# Homework Help: Rubberband airplanes

1. Aug 3, 2004

### vvoo7vv

I'm working on a project relating to rubberband power airplanes. I need to know the physics related to it. For my project I need to. Sketch two free-body diagrams: one for the plane accelerating on the ground and another one for the plane flying. Show all the forces in each case and write simple equations to show the relations between these forces. Include equations which show the relation between these forces and the acceleration, velocity, and distance your airplane travels on the ground before becoming airborne. Show also equations for the endurance and the range.
- takeoff distance
- takeoff speed
- maximum height attained in flight
- gliding angle from the maximum height to the touch-down point
- time aloft (endurance)
- range (distance traveled)

If you can help me, I would appreciate it. Thanks a lot.

2. Aug 3, 2004

### NateTG

FBD Guide

Perhaps there should be a guide for posting problems to the help section.

Specifically regarding FBD's, if you don't know where to start, try listing all of the forces that are acting on the airplane.

3. Aug 3, 2004

### maverick280857

Well, essentially an aircraft is subject to the following four forces:

1. Thrust
2. Drag
3. Lift
4. Weight (gravity)

During take off, the thrust of the engine causes the aircraft to move forward (thanks to its wheels it really does move). The drag at this point is offset by this large thrust. At the optimum speed (at which the thrust is optimum) the elevators assist in directing a portion of this thrust at an angle with respect to the horizontal, to balance the gravitational force. The aircraft takes off just when the thrust is greater than the weight.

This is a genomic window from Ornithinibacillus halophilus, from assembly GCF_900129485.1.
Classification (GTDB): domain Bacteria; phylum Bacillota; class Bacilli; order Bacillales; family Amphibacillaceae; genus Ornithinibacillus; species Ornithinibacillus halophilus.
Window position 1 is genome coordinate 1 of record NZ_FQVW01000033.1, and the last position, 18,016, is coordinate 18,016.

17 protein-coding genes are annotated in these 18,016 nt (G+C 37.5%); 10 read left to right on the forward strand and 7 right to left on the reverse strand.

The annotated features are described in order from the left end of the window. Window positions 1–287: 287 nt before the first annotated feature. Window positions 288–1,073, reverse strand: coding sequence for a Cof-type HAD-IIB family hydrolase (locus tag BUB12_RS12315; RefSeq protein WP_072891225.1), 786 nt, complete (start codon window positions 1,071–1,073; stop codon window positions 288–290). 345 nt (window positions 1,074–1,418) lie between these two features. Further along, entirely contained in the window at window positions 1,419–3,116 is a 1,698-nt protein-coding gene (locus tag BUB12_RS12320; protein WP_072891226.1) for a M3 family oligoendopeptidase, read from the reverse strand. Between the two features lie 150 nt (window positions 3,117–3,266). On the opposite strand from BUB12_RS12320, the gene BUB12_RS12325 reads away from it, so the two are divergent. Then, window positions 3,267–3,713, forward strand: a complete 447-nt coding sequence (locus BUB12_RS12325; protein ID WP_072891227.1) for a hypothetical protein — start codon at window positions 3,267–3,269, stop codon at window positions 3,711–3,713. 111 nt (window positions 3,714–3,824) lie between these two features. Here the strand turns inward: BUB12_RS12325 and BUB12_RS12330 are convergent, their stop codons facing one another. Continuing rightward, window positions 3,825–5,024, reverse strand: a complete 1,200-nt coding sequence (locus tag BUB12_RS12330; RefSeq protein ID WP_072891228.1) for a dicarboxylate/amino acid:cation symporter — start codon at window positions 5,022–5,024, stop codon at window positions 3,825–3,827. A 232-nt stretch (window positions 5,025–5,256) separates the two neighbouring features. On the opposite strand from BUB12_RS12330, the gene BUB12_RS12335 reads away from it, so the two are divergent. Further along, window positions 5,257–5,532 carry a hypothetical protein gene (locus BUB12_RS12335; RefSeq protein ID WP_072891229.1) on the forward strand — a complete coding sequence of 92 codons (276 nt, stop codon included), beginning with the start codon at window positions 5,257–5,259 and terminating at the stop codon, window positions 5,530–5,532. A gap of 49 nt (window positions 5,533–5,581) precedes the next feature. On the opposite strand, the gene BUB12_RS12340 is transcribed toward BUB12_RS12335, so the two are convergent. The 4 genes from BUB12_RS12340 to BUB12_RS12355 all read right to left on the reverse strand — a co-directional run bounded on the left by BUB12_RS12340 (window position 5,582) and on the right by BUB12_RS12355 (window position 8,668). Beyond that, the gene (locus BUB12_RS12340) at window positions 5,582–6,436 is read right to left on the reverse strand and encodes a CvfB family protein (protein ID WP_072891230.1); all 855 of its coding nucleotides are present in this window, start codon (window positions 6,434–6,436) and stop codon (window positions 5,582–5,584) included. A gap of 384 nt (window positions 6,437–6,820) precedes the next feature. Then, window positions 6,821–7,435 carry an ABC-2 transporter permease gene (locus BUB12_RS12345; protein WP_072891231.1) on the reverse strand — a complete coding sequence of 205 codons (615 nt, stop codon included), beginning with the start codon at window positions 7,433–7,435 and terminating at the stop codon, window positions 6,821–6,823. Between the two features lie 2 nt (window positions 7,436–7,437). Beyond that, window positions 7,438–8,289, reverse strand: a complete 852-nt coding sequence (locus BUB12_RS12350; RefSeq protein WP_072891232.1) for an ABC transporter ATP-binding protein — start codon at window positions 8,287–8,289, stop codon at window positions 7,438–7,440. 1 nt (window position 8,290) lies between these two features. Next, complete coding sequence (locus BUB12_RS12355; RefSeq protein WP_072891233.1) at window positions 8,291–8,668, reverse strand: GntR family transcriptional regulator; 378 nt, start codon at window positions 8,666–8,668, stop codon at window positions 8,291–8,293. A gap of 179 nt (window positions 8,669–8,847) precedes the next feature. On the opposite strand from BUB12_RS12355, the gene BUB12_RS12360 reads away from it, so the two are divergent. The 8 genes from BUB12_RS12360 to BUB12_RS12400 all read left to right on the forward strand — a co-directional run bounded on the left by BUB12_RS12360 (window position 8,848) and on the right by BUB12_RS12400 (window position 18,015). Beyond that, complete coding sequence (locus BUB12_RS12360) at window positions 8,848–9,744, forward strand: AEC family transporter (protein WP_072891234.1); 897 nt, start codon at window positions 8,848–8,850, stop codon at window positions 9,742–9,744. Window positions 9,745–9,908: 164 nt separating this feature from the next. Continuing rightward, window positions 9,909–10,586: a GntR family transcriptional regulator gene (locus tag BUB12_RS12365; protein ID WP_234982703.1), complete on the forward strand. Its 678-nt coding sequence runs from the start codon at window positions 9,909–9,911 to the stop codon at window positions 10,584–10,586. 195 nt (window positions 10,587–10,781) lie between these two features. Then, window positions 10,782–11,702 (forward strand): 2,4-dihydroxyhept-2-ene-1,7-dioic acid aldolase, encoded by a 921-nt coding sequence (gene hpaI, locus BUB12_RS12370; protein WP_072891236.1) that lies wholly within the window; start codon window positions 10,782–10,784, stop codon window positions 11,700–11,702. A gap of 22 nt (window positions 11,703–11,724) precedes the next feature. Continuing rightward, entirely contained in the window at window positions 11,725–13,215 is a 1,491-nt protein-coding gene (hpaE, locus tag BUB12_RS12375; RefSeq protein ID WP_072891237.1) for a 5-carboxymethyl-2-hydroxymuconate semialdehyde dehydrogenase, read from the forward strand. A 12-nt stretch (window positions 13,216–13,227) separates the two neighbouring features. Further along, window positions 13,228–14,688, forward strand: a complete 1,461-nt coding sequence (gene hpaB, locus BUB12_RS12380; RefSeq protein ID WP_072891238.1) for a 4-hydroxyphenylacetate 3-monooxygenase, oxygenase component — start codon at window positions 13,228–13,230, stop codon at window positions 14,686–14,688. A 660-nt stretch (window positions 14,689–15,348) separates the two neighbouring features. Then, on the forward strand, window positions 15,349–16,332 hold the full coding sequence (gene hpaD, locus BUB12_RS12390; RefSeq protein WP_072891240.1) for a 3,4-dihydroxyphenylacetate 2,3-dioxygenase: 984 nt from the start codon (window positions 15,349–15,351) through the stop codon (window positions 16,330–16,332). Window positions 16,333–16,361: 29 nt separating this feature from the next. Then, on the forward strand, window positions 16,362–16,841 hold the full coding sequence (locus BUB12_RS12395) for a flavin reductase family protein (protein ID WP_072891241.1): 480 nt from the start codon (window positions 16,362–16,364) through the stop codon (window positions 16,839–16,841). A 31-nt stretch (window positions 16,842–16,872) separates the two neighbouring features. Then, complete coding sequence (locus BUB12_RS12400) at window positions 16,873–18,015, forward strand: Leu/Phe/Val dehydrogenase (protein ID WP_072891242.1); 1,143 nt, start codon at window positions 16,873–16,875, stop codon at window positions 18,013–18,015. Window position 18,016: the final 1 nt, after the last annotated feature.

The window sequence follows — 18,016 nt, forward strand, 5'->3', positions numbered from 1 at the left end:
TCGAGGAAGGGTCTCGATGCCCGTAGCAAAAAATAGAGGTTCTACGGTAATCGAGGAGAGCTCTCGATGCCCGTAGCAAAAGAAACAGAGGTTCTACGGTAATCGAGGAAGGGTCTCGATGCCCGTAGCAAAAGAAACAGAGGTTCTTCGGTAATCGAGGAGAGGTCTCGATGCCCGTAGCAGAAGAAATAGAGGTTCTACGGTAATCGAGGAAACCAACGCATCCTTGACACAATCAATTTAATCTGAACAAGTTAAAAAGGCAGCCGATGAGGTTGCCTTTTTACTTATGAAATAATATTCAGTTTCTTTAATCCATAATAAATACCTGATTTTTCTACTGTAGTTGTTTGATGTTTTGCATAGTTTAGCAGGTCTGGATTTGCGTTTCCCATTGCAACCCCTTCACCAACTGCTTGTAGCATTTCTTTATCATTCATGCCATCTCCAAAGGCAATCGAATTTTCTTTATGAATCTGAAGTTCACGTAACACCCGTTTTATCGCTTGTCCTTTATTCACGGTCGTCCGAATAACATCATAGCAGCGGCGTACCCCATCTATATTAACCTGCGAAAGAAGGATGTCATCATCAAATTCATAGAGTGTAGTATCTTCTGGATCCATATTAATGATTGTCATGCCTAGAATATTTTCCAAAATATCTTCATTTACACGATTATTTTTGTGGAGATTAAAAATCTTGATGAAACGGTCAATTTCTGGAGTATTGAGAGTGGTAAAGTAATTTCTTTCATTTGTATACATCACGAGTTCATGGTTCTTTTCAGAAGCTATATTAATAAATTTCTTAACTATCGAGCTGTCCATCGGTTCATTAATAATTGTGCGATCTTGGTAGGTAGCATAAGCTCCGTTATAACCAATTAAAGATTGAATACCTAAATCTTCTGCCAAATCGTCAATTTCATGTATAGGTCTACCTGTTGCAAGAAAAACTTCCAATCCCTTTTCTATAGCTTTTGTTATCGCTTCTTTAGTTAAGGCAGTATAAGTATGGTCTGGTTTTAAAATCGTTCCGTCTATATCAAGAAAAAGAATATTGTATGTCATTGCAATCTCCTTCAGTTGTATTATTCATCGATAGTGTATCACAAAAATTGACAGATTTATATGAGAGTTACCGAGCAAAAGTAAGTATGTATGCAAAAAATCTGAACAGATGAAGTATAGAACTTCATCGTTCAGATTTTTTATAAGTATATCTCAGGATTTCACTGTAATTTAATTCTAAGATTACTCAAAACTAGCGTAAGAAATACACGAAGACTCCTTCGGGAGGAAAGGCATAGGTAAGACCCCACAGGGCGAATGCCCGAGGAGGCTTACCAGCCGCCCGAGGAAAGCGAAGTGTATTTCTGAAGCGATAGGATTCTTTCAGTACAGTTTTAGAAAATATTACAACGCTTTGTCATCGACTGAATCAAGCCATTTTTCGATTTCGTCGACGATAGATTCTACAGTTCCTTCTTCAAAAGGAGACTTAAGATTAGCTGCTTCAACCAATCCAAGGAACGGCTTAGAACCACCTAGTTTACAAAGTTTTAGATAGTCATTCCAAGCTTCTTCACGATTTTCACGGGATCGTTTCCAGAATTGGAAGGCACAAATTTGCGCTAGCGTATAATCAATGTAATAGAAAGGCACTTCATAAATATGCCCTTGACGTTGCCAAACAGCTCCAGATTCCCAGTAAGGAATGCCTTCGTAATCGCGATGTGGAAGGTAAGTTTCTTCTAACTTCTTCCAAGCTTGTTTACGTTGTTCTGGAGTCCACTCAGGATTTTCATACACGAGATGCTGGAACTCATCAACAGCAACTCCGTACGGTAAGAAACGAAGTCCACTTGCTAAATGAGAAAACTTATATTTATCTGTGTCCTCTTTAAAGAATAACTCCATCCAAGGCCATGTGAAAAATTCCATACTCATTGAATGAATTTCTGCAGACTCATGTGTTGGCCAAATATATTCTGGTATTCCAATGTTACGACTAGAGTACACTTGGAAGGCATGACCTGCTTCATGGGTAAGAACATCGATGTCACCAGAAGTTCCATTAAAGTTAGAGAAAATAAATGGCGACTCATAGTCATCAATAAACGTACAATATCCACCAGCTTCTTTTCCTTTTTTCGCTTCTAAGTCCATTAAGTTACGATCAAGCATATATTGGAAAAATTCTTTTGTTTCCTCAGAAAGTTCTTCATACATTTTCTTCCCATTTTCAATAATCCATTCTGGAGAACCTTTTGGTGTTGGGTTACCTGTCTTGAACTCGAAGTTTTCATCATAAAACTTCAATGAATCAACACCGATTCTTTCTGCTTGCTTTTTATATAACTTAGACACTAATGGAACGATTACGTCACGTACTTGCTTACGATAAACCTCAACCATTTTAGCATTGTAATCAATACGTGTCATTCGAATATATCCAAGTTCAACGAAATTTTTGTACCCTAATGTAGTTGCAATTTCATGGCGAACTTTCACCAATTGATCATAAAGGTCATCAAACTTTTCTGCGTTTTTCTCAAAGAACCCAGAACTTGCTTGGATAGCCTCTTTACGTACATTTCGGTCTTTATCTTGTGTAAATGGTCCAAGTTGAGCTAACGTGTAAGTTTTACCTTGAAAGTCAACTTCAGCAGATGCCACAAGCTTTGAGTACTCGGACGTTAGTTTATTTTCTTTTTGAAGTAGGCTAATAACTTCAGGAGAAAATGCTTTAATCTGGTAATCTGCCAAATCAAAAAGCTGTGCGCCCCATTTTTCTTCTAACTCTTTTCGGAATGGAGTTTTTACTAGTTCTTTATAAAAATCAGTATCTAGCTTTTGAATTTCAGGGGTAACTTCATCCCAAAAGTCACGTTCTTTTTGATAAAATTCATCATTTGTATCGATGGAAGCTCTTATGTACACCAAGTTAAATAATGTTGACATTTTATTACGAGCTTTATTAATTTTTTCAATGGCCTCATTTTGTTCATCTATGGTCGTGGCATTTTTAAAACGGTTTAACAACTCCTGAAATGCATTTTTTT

When in air, all the four forces listed above are still acting, though differently depending on the motion of the airplane. With these facts in mind, you should be able to make a FBD for the aircraft. The force equations can be easily written by applying Newton's Second Law (F = ma) once you have convinced yourself about the FBD. Depending on your needs, you might want to consider more complex situations involving center of gravity and center of pressure.

The takeoff distance is the minimum distance required to develop enough lift (or acceleration if you use F = ma, assuming negligible mass change) to counter the weight. You can use kinematics to find this out. The takeoff speed is similarly computed.
Maximum height attained in flight really depends on the net vertical force and parameters such as fuel left, mass, etc.
For other equations you might want to check out some aerospace engineering texts....or do a google search.

Cheers
Vivek